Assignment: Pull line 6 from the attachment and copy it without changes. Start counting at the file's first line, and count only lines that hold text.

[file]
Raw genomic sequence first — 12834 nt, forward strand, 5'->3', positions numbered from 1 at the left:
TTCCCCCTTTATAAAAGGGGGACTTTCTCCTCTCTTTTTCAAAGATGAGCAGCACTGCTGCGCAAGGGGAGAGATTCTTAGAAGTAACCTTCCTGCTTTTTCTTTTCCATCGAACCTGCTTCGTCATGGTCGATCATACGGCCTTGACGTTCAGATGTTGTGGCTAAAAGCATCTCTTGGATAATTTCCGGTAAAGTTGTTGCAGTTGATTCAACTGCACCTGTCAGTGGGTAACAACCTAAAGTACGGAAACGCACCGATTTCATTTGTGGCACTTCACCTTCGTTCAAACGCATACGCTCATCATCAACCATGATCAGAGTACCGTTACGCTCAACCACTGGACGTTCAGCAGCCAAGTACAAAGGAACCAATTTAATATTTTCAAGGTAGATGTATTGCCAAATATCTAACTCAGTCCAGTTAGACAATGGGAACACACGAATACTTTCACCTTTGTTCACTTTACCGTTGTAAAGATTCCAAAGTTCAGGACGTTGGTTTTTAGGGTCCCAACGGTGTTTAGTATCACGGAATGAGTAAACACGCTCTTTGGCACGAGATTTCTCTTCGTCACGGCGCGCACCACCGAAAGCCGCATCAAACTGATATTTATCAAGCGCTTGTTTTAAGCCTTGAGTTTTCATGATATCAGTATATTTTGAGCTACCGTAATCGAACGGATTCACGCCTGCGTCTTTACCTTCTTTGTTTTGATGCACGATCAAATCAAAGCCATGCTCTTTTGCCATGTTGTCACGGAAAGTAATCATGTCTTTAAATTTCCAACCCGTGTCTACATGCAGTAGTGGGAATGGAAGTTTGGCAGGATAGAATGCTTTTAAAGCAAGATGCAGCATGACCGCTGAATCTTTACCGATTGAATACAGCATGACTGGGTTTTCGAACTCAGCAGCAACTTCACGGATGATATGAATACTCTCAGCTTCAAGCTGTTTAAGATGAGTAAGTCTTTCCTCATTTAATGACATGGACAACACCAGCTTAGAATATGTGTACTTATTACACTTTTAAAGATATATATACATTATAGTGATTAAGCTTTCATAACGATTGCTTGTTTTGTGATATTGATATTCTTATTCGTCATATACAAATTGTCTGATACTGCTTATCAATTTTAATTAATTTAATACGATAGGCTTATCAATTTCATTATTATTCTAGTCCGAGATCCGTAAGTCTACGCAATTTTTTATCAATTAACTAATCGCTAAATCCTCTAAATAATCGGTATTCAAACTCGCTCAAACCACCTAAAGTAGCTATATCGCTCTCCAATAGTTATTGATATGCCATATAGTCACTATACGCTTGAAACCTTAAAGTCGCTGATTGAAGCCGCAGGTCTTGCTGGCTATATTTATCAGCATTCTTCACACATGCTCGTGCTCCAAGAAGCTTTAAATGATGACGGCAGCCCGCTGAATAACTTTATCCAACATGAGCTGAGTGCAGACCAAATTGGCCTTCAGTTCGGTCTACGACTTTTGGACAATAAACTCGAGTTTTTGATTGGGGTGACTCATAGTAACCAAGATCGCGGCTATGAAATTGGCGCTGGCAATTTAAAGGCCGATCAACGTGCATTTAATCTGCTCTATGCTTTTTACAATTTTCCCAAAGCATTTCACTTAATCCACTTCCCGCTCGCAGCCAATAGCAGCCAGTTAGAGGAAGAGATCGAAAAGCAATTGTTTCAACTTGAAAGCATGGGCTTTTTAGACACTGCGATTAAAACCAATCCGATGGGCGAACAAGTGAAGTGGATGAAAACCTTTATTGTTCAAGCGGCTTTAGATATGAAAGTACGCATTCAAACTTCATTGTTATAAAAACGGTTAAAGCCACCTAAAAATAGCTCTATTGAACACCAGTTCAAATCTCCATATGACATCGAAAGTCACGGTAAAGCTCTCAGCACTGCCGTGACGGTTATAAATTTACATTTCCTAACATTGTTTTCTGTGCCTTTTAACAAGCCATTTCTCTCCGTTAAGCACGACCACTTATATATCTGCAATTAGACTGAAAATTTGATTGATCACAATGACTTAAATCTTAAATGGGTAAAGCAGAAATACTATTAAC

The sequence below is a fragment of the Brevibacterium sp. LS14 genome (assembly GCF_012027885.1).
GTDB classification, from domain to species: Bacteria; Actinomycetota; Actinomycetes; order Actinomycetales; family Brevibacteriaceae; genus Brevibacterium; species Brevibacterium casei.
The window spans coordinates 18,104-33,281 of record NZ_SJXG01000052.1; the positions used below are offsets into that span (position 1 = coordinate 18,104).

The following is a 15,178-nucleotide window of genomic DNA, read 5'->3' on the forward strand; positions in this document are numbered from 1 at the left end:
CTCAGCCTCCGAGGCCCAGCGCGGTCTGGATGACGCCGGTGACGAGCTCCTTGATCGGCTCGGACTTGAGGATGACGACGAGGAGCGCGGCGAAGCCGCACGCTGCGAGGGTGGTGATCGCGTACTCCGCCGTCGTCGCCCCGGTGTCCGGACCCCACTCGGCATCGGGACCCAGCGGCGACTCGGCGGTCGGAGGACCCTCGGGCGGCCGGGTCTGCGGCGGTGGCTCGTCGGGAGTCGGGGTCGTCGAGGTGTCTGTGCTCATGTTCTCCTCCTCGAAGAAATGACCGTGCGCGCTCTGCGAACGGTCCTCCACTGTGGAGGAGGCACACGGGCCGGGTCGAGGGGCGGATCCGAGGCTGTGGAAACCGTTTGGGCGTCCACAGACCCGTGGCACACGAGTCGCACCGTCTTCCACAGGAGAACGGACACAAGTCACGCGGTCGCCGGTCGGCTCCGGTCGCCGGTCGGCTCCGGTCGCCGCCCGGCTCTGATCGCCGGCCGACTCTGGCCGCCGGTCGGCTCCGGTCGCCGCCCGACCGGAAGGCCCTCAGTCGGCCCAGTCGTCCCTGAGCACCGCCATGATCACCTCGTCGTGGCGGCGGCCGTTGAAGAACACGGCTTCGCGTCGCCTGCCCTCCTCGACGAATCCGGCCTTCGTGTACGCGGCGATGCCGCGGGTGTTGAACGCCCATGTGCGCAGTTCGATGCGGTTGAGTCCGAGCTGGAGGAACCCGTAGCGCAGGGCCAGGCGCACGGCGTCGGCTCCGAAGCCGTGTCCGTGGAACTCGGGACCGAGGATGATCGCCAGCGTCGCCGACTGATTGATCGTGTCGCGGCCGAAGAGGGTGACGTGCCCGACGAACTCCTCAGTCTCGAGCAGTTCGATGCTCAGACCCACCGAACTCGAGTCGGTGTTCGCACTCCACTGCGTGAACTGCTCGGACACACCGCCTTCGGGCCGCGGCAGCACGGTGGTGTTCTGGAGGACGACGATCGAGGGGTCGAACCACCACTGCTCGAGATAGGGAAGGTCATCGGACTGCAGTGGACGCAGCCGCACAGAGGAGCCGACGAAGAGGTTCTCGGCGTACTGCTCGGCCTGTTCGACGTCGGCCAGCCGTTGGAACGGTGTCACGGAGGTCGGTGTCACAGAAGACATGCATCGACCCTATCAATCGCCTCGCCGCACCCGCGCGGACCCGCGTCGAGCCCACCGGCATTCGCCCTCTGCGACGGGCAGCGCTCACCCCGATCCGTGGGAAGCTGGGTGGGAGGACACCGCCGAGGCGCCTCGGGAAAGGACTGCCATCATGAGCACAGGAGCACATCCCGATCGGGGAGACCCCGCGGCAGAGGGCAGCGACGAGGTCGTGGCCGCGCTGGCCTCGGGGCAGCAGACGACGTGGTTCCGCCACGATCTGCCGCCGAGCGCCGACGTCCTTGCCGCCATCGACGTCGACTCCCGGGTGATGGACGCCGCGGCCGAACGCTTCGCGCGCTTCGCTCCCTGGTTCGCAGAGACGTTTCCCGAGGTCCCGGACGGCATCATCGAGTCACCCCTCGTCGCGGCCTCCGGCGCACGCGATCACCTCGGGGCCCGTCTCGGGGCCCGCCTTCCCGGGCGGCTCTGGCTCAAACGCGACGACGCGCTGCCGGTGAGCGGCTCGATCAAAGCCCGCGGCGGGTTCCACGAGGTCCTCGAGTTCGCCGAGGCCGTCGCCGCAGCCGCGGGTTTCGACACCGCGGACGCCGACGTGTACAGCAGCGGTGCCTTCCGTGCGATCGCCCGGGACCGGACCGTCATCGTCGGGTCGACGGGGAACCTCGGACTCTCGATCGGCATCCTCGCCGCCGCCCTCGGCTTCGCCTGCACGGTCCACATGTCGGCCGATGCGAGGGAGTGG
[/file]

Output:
The following is a 15,178-nucleotide window of genomic DNA, read 5'->3' on the forward strand; positions in this document are numbered from 1 at the left end: